Understanding Loans: When There Is A Problem, It's Good If They Tell You Right Away
The other day I quoted a loan to someone, and they chose a 5/1 loan at 6 percent with .05 points of discount, and they told me the closest competition was 6.375 with more discount than that. Then when I tried to lock the loan with the lender, I discovered a transient compliance problem that prevented that lender from accepting loans from us for about a week. No biggie, I thought, I'll just go with the second best. It's not as if the competition was even close. So it became a loan that would cost about one tenth of a point of discount instead of only 5%. Difference (on a $500,000 loan): About $250. However, this particular client had opted for the Upfront Mortgage Broker Guarantee, where my compensation is a fixed amount, instead of my standard Loan Quote Guarantee, where if it's not precisely the loan I quote, I have to eat the difference. So I did the ethical thing under those circumstances, and called the client right away to let them know that the pricing was a little different. They then canceled the loan, despite having been specifically counseled about the risks of the plan they chose.
Now the loan they would have gotten was still a much better loan than the competition was offering, and I would have been legally compliant had I just waited and socked them with the difference at closing. Even the Upfront Mortgage Brokers would have accepted the facts had the client complained - if, indeed, they had even noticed. I could have kept my mouth shut and gotten a loan, and at least 95% of all loan providers would say I was stupid for not doing so.
But let's look at it through your eyes: Wouldn't you rather be told, weeks in advance, so that you know what you're really getting? So that if you so desire, you can go shopping for something better? Isn't it better than having it sprung upon you at closing? Isn't this the sign of someone you want to be doing business with?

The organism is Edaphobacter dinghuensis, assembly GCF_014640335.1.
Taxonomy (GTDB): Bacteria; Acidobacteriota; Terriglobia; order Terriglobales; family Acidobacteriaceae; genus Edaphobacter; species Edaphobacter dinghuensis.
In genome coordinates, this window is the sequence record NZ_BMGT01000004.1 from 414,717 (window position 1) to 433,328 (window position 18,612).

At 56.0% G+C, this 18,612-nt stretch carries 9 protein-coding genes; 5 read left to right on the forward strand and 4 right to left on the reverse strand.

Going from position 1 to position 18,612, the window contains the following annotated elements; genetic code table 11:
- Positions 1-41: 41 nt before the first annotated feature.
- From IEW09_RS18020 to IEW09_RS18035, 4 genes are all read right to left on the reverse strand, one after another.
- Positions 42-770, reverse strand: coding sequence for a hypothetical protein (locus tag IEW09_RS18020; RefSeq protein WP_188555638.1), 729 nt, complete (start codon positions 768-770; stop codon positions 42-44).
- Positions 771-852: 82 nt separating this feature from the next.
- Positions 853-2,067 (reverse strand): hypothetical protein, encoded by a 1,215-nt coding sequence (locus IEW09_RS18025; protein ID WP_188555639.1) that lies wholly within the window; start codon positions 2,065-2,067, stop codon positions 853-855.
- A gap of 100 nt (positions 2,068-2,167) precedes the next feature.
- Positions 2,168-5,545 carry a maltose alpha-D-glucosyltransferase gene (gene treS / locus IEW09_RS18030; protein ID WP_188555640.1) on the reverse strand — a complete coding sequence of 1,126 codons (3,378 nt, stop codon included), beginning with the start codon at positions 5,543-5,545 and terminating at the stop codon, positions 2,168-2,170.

Some people may feel it's a sign of someone who's springing a little change now in preparation for springing a bigger change later. Except that I don't have to tell you about the changes now. There is absolutely no legal requirement. The fact that your loan provider does tell you right away is a sign that they are going well past the legal requirements. The vast majority of all loan providers are pretending that thousands of dollars in fees and adjustments and even barefaced low-balls don't exist - and you're getting all angry and disappointed because someone who's delivering something thousands of dollars cheaper than the competition is telling you weeks in advance about a $250 difference between the initial quote and the numbers he's going to stand behind with a Loan Quote Guarantee that's still way less than the competition, which isn't willing to issue the guarantee even on the higher quotes?
The problem with the loan industry is that lenders can tell you about one set of numbers to get you to sign up - numbers that they know good and well they are not going to deliver - and then thirty days later when they actually have your loan ready, deliver something completely different, secure in the knowledge that they have this unbeatable advantage of you having actually given them this thirty days to get ready. Entire business plans are drawn up based upon the fact that they can lie, and conveniently "forget" to tell consumers about all of these additions to what the consumer is actually going to end up paying, and consumers will reward them by not only signing up, but signing on the dotted line when it's time.
Now, take a step back and ask yourself: Is someone who comes right back and tells you about the difference within a couple of hours playing that game? Not likely. If they give you a real loan quote guarantee based upon the revised numbers, any future games they are playing are pointless. In fact, if they tell you that the difference came about in the locking process, you can be more confident that they actually have locked your loan, itself a huge problem with the industry. If I haven't locked your loan, I can pretend that the difference isn't going to happen because the rates might go down, can't I?
When people come back right away and tell you about issues in your loan, you should become more comfortable with them, not less. The less ethical ones can pretend the issues don't exist for weeks, until they spring all these differences on you at closing while distracting you with a thousand other things so that you don't notice what you're signing. In fact, the sooner they tell you about an issue, the more likely it is they are doing their best to be honest.
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